This year’s MA in Design: Expanded Practice degree show, “Found in Translation” is taking place online starting December 7th until the end of the month. The Design blog is taking a closer look at some of the work created by the class of 2020; today, Priscillia Chauveau.
What’s your project about in a nutshell?
My project is about music, objects and interaction. I called it “From digital to analogue”. It is working on different levels. It is looking at materiality, sound and layers. When I was doing my project, my main common thread was experimentation. My show is about challenging the vision, the hearing and the feelings of my audience. It should be a participative show, performed by spectators.
The different layers are one interactive dancing video, a deconstructed-reconstructed record, a music box, an electronic melody and a light object. Unconsciously, most of the parts of my project went from digital from analogue. All of those objects perform together to constitute a ‘brouhaha’, where people would question themselves about the purpose of it. It is a playful, engaging and immersive show.
What kind of research did you do and what are some of the most interesting things you found?
Most of the time, I get my inspiration for my project when I go to exhibitions, thus, I did a lot of research on artists. I got inspired a lot by Yuri Suzuki, he is a sound artist, designer and electronic musician. He investigates the relationship between music and technology. I was also inspired by the painter Sonia Delaunay in terms of shapes and colours, and lastly by Olafur Eliasson for his installations. Because I was working at home first, I did a lot of research online. Then I moved back to London, so I was able to go to the workshops and I exchanged a lot with the design staff. They advised me some books and other artists which helped me a lot. Doing this project made me realise that there is no limit to what one can do on their own.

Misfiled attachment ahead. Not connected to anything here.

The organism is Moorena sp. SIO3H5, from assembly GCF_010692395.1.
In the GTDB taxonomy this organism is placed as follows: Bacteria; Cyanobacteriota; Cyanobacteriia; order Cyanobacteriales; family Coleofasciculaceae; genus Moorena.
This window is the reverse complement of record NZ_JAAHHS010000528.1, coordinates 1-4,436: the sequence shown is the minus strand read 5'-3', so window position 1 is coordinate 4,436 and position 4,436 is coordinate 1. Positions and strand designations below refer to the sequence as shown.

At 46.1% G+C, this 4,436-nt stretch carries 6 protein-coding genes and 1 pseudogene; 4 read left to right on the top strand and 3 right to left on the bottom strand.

How did the pandemic and Covid restrictions affect the development of your project?
The pandemic challenged my way of working and my motivation. I faced problems that I had never faced before, so I learnt to work more on my well-being. I realised that I needed to be in a lively environment to enhance my creativity and that interacting with my teachers and peers is really important as well. On a brighter side, I had fewer distractions and it reinforced my passion for design and for wanting to evolve in this world.
What’s your background and how did you choose this MA at Goldsmiths?
I am French and I have been living in London for ten years. I had a French education and then went into the English system. A long time ago, I started as a BA in International management but I was not a fan of it. Then I started a BA in Fashion Marketing. I enjoyed it as I am passionate about fashion and arts since forever. During my BA, I took one year out to study in Hong Kong and then I did an internship in a fashion house in Paris. It is at that moment that I realised, I wanted to learn more about the creative side, from the beginning. At first, I wanted to study graphic design but then I discovered this MA on the practice of design and thought it was even broader, and that I would benefit more from this.
How was your experience on the course?
It was even better than what I expected. In the beginning we worked collaboratively with other students, and I loved creating things with others, having the touch of everyone. This led to doing research collaboratively and then doing my own projects. I think by working like this, following this approach, I learnt a lot about myself and developed new skills. I chose to be in the Communication and Experience studio as I had a background in Marketing. I had wonderful tutors, Roberto, Annelore and Steve. Thanks to them I gained a lot of knowledge in the design world and art in general. And the thing I will remember from this course is that not everything needs to be perfect and you can go beyond that. Also, the teaching team is amazing and I was always feeling supported and challenged by them.
What are your plans for post-graduation?
I will continue to work on my own personal projects. I would love to work for a design studio in the future, maybe doing set design. I am in kind of a transitioning time. Nevertheless, I will carry on working on my ‘From digital to analogue’ project because I want to develop it further.